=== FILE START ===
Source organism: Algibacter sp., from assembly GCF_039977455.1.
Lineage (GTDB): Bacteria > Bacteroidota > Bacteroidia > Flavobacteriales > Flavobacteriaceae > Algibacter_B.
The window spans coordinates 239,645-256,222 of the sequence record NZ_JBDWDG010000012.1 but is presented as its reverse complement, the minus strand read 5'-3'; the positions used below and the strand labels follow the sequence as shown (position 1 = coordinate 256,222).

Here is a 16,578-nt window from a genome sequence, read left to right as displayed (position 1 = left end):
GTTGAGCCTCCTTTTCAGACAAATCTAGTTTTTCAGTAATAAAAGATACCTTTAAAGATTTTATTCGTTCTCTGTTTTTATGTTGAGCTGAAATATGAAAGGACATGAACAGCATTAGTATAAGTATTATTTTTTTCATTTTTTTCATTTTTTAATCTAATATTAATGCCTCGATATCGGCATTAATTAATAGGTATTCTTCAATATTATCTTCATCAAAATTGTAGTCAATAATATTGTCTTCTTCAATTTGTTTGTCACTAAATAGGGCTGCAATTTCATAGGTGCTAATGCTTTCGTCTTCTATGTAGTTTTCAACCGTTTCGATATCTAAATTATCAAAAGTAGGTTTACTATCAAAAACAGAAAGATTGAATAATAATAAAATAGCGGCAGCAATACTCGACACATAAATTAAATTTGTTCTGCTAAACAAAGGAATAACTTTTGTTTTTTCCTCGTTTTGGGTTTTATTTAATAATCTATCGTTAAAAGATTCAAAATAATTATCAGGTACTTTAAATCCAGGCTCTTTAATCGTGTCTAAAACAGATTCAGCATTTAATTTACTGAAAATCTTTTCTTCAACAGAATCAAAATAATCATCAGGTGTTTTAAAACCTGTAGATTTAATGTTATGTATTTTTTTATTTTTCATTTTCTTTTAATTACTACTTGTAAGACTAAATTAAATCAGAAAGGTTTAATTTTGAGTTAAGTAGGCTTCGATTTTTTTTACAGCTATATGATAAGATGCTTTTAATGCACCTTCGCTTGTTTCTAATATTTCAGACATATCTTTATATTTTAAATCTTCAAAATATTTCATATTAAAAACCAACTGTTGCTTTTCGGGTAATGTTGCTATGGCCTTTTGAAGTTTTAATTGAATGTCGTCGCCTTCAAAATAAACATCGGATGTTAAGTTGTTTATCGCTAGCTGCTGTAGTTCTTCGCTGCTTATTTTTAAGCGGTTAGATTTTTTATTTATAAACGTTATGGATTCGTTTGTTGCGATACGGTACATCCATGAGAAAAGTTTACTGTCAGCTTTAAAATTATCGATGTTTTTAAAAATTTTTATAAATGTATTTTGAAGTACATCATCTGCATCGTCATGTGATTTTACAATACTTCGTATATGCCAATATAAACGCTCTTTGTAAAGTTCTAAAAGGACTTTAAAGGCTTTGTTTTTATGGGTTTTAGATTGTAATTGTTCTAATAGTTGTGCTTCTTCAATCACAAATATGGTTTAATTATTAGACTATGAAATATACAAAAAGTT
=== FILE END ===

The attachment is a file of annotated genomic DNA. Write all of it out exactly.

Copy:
Source organism: Algibacter sp., from assembly GCF_039977455.1.
Lineage (GTDB): Bacteria > Bacteroidota > Bacteroidia > Flavobacteriales > Flavobacteriaceae > Algibacter_B.
The window spans coordinates 239,645-256,222 of the sequence record NZ_JBDWDG010000012.1 but is presented as its reverse complement, the minus strand read 5'-3'; the positions used below and the strand labels follow the sequence as shown (position 1 = coordinate 256,222).

Here is a 16,578-nt window from a genome sequence, read left to right as displayed (position 1 = left end):
GTTGAGCCTCCTTTTCAGACAAATCTAGTTTTTCAGTAATAAAAGATACCTTTAAAGATTTTATTCGTTCTCTGTTTTTATGTTGAGCTGAAATATGAAAGGACATGAACAGCATTAGTATAAGTATTATTTTTTTCATTTTTTTCATTTTTTAATCTAATATTAATGCCTCGATATCGGCATTAATTAATAGGTATTCTTCAATATTATCTTCATCAAAATTGTAGTCAATAATATTGTCTTCTTCAATTTGTTTGTCACTAAATAGGGCTGCAATTTCATAGGTGCTAATGCTTTCGTCTTCTATGTAGTTTTCAACCGTTTCGATATCTAAATTATCAAAAGTAGGTTTACTATCAAAAACAGAAAGATTGAATAATAATAAAATAGCGGCAGCAATACTCGACACATAAATTAAATTTGTTCTGCTAAACAAAGGAATAACTTTTGTTTTTTCCTCGTTTTGGGTTTTATTTAATAATCTATCGTTAAAAGATTCAAAATAATTATCAGGTACTTTAAATCCAGGCTCTTTAATCGTGTCTAAAACAGATTCAGCATTTAATTTACTGAAAATCTTTTCTTCAACAGAATCAAAATAATCATCAGGTGTTTTAAAACCTGTAGATTTAATGTTATGTATTTTTTTATTTTTCATTTTCTTTTAATTACTACTTGTAAGACTAAATTAAATCAGAAAGGTTTAATTTTGAGTTAAGTAGGCTTCGATTTTTTTTACAGCTATATGATAAGATGCTTTTAATGCACCTTCGCTTGTTTCTAATATTTCAGACATATCTTTATATTTTAAATCTTCAAAATATTTCATATTAAAAACCAACTGTTGCTTTTCGGGTAATGTTGCTATGGCCTTTTGAAGTTTTAATTGAATGTCGTCGCCTTCAAAATAAACATCGGATGTTAAGTTGTTTATCGCTAGCTGCTGTAGTTCTTCGCTGCTTATTTTTAAGCGGTTAGATTTTTTATTTATAAACGTTATGGATTCGTTTGTTGCGATACGGTACATCCATGAGAAAAGTTTACTGTCAGCTTTAAAATTATCGATGTTTTTAAAAATTTTTATAAATGTATTTTGAAGTACATCATCTGCATCGTCATGTGATTTTACAATACTTCGTATATGCCAATATAAACGCTCTTTGTAAAGTTCTAAAAGGACTTTAAAGGCTTTGTTTTTATGGGTTTTAGATTGTAATTGTTCTAATAGTTGTGCTTCTTCAATCACAAATATGGTTTAATTATTAGACTATGAAATATACAAAAAGTT